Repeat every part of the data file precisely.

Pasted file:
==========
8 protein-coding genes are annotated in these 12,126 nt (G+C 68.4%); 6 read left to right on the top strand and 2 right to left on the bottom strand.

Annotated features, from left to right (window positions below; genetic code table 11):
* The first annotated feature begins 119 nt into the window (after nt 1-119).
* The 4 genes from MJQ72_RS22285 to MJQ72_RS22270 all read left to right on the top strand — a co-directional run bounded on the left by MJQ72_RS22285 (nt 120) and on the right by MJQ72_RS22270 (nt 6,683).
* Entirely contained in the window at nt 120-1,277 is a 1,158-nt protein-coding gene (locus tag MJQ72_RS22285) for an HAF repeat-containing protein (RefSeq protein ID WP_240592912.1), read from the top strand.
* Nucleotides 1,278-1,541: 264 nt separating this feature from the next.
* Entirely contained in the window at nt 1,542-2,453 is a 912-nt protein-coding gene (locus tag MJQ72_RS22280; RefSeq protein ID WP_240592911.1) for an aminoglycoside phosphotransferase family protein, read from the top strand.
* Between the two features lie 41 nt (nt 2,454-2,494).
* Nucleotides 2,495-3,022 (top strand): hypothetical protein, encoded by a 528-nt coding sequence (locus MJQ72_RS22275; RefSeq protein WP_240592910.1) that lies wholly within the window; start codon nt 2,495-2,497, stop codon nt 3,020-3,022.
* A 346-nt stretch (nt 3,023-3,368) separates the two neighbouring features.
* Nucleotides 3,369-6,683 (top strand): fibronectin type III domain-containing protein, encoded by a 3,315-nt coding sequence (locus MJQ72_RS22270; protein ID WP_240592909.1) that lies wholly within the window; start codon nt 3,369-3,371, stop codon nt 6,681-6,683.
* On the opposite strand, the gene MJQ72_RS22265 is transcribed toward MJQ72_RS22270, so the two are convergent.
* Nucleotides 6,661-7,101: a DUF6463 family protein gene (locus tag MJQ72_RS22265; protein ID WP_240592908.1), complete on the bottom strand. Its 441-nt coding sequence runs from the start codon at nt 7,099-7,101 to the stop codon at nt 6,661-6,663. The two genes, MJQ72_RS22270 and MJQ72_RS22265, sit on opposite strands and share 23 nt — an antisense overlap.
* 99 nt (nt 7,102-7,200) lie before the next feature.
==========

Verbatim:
8 protein-coding genes are annotated in these 12,126 nt (G+C 68.4%); 6 read left to right on the top strand and 2 right to left on the bottom strand.

Annotated features, from left to right (window positions below; genetic code table 11):
* The first annotated feature begins 119 nt into the window (after nt 1-119).
* The 4 genes from MJQ72_RS22285 to MJQ72_RS22270 all read left to right on the top strand — a co-directional run bounded on the left by MJQ72_RS22285 (nt 120) and on the right by MJQ72_RS22270 (nt 6,683).
* Entirely contained in the window at nt 120-1,277 is a 1,158-nt protein-coding gene (locus tag MJQ72_RS22285) for an HAF repeat-containing protein (RefSeq protein ID WP_240592912.1), read from the top strand.
* Nucleotides 1,278-1,541: 264 nt separating this feature from the next.
* Entirely contained in the window at nt 1,542-2,453 is a 912-nt protein-coding gene (locus tag MJQ72_RS22280; RefSeq protein ID WP_240592911.1) for an aminoglycoside phosphotransferase family protein, read from the top strand.
* Between the two features lie 41 nt (nt 2,454-2,494).
* Nucleotides 2,495-3,022 (top strand): hypothetical protein, encoded by a 528-nt coding sequence (locus MJQ72_RS22275; RefSeq protein WP_240592910.1) that lies wholly within the window; start codon nt 2,495-2,497, stop codon nt 3,020-3,022.
* A 346-nt stretch (nt 3,023-3,368) separates the two neighbouring features.
* Nucleotides 3,369-6,683 (top strand): fibronectin type III domain-containing protein, encoded by a 3,315-nt coding sequence (locus MJQ72_RS22270; protein ID WP_240592909.1) that lies wholly within the window; start codon nt 3,369-3,371, stop codon nt 6,681-6,683.
* On the opposite strand, the gene MJQ72_RS22265 is transcribed toward MJQ72_RS22270, so the two are convergent.
* Nucleotides 6,661-7,101: a DUF6463 family protein gene (locus tag MJQ72_RS22265; protein ID WP_240592908.1), complete on the bottom strand. Its 441-nt coding sequence runs from the start codon at nt 7,099-7,101 to the stop codon at nt 6,661-6,663. The two genes, MJQ72_RS22270 and MJQ72_RS22265, sit on opposite strands and share 23 nt — an antisense overlap.
* 99 nt (nt 7,102-7,200) lie before the next feature.